361 COMMENT: On the 01 Oct 15 Chinese officials stated that the attacks were not carried out by terrorists, this being after a further blast occurring bringing the total to 17. However, in the past disgruntled several disgruntled Chinese citizens have bombed local government buildings in an attempt to draw attention to their plight. These attacks seem a little over board to draw attention to a complaint. These explosive devices were planted in advance and in different locations indicating a well planned and executed incident. But the Chinese authorities claim that they have a suspect in custody. We may never know the truth but the amount of devices used along with planning and logistics does seem somewhat excessive for someone with a grudge. COMMENT ENDS
Iran/al-Qaeda – The government of Iran released five top al-Qaeda leaders earlier this year, The New York Times reported on the 17 Sep 15. The Times reported that experts fear that the release of these terrorists “could re-energize the militant group, providing an influx of vetted leaders at a crucial time.” Cynthia Storer, the CIA’s first full-time analyst dedicated to studying Osama bin Laden and al-Qaeda, called Adl a “founding father” of the terror group. Gen. Michael Flynn, formerly the head of the Defense Intelligence Agency, said that Adl will provide al-Qaeda “a shot of energy.” “The collusion between Al Qaeda and Iran is something we have seen before and this trade, if known by the U.S., should have been included as part of the Iran deal negotiations,” he told the Times.
The other al-Qaeda figures released by Iran were identified as Abdul Khayr al-Misri, Abul Qassam, Sari Shibab, and Abu Mohamed al-Misri. After the terror attacks of the 11 Sep 01, al-Qaeda moved a number of its military leaders to Iran as a means of keeping them safe from American retaliation. It is not clear when the al-Qaeda figures were detained by Iran, but that they remained in contact with the organization throughout the time they were in Iran. Iran released the five in exchange for a diplomat who had been held by al-Qaeda in Yemen. When the diplomat, Nour Ahmad Nikbakht, was released this past March, Iran claimed that he was freed by a Special Forces operation. However, Yemen’s Houthi-controlled Interior Ministry said at the time that Iran had engaged in prisoner swap.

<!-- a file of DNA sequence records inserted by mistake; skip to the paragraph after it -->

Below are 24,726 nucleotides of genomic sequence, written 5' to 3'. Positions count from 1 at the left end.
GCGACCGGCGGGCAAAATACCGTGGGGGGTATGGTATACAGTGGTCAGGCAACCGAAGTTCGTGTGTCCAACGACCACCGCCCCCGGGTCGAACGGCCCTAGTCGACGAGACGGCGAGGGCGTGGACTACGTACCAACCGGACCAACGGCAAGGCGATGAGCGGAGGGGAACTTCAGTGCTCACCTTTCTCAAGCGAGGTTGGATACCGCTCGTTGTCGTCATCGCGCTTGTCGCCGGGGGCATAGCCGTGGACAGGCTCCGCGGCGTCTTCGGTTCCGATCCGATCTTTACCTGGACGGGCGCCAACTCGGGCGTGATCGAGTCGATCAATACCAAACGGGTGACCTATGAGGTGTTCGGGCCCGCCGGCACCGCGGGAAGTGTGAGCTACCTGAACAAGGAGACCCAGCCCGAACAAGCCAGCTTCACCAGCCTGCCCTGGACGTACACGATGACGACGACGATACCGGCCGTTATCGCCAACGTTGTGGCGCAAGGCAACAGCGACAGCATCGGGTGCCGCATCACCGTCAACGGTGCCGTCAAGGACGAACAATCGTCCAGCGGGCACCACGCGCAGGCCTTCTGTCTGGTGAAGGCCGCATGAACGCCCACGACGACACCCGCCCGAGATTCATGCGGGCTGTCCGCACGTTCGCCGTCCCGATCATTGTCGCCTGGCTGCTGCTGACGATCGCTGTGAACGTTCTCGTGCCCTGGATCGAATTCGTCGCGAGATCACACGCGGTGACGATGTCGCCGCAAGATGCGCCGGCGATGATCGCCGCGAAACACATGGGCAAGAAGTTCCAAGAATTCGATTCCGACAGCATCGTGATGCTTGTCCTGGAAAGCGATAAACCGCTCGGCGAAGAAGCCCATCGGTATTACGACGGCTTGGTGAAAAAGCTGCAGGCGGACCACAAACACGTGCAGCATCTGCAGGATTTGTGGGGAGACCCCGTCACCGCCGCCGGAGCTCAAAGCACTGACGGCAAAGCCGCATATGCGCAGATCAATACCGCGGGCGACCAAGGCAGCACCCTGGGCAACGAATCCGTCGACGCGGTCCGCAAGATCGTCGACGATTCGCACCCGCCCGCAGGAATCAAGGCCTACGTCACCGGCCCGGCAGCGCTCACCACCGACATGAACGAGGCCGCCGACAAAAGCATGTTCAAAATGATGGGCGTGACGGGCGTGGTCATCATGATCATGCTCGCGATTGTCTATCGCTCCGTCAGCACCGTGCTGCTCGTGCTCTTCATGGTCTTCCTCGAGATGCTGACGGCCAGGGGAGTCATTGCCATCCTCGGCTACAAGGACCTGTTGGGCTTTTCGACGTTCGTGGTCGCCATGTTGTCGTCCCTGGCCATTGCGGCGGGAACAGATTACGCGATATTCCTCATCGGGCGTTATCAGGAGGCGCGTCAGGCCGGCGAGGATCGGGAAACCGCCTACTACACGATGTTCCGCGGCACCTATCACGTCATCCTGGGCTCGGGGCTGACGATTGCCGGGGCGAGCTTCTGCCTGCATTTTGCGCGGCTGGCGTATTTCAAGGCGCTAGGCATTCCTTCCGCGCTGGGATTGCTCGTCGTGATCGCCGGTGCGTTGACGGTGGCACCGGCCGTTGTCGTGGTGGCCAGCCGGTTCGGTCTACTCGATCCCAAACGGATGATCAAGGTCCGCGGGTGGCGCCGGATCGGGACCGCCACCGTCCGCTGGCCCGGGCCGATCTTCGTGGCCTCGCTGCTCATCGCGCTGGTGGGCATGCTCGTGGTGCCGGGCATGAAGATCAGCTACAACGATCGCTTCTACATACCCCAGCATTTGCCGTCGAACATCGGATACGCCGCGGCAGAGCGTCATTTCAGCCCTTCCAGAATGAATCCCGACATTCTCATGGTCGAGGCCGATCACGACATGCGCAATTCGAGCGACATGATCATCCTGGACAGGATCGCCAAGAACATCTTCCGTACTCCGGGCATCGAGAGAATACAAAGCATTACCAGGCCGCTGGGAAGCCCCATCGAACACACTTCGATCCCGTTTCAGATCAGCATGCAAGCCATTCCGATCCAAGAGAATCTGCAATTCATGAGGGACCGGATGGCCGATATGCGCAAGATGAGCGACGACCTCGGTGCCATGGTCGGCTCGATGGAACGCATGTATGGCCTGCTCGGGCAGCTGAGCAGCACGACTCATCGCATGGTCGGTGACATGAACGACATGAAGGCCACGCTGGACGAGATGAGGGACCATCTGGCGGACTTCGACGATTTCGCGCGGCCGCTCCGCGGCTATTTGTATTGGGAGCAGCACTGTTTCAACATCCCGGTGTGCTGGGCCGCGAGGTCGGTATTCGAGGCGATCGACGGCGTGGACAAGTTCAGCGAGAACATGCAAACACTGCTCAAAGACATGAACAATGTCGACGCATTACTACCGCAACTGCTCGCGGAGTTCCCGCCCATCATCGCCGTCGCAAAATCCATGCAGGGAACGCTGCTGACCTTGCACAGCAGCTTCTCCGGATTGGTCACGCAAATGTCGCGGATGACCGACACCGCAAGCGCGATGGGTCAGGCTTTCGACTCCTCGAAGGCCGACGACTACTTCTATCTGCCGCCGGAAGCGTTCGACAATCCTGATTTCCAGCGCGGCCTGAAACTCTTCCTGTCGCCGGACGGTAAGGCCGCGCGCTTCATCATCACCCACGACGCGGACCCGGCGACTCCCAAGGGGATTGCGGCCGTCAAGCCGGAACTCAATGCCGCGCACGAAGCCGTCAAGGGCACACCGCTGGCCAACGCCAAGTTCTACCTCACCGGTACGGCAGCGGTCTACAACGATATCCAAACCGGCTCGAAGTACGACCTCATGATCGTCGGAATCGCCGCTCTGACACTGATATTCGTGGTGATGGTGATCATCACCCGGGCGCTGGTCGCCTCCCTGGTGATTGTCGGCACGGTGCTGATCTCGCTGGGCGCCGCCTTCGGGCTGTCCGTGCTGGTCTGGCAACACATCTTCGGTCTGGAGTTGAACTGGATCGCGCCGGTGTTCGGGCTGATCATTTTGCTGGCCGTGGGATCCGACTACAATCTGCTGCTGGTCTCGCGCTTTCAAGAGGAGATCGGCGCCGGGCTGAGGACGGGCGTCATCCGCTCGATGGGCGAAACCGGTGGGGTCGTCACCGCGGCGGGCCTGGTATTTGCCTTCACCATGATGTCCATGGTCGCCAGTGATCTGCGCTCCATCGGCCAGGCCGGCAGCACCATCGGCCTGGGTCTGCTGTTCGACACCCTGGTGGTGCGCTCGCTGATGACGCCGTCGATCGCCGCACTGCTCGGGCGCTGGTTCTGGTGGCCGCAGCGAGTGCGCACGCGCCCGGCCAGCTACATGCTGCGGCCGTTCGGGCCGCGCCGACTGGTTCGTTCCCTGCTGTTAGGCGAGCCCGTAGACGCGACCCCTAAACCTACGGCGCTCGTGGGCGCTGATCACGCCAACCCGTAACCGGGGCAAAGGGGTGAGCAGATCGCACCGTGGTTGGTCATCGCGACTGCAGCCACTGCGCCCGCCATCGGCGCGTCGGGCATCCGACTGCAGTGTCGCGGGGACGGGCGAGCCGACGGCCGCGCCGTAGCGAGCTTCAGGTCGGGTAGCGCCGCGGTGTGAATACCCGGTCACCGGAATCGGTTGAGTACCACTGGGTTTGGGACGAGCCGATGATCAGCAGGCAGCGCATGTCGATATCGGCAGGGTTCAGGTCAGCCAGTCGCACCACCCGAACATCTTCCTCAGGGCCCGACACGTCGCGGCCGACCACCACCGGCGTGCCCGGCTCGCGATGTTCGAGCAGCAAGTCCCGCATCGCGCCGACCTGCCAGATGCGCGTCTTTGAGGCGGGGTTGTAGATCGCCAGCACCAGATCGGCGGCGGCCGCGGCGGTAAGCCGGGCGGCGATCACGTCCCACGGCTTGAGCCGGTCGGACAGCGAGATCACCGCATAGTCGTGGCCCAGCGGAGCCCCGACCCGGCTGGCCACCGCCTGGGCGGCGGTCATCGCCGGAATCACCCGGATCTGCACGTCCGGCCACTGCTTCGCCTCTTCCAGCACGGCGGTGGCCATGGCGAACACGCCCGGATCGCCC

The Houthis are the Iranian-backed rebels in Yemen. A spokesman for the Islamic State in Iraq and Syria said last year that al-Qaeda refrained from striking at Iran in order to preserve its network that was operating inside Iran. The pan-Arab newspaper a-Sharq al-Awsat reported in February that al-Qaeda attacks against American interests in the Gulf had been directed since 2007 by Saleh al-Qarawi, who operated in Iran. Earlier this week, an editorial in The Wall Street Journal called on the Obama administration to release all documents recovered from Osama Bin Laden’s compound, so that the public can get a fuller understanding of the ongoing ties between Iran and al-Qaeda.
Malaysia – Malaysian authorities have arrested three people including a Syrian and an Indonesian national on suspicion of planning terror attacks against domestic and foreign targets, police reports said on the 25 Sep 15. The announcement came a day after the U.S. and Australian embassies had warned their citizens to avoid a popular Kuala Lumpur tourist area on the 24 Sep 15 due to an unspecified security threat. The detainees were planning to "attack important national assets, Western assets, and public spots," a statement by Deputy Inspector-General of Police Noor Rashid Ibrahim said. The statement did not specify their nationalities, but Malaysian news outlets quoted Noor Rashid later telling reporters they were a Malaysian, a Syrian and an Indonesian.
The police statement said one of the foreigners had travelled frequently to Yemen. On the 24 Sep the U.S. and Australian embassies warned citizens to stay away from Jalan Alor, an outdoor dining strip in central Kuala Lumpur that is packed nightly with foreigners and locals. The arrests were related to the Jalan Alor threat, and that the detainees were taken into custody on the 24 Sep 14. "The operation is a result from information obtained from suspects arrested previously," the police statement said. Muslim-majority Malaysia practices a moderate brand of Islam and has not seen any notable terror attacks in recent years.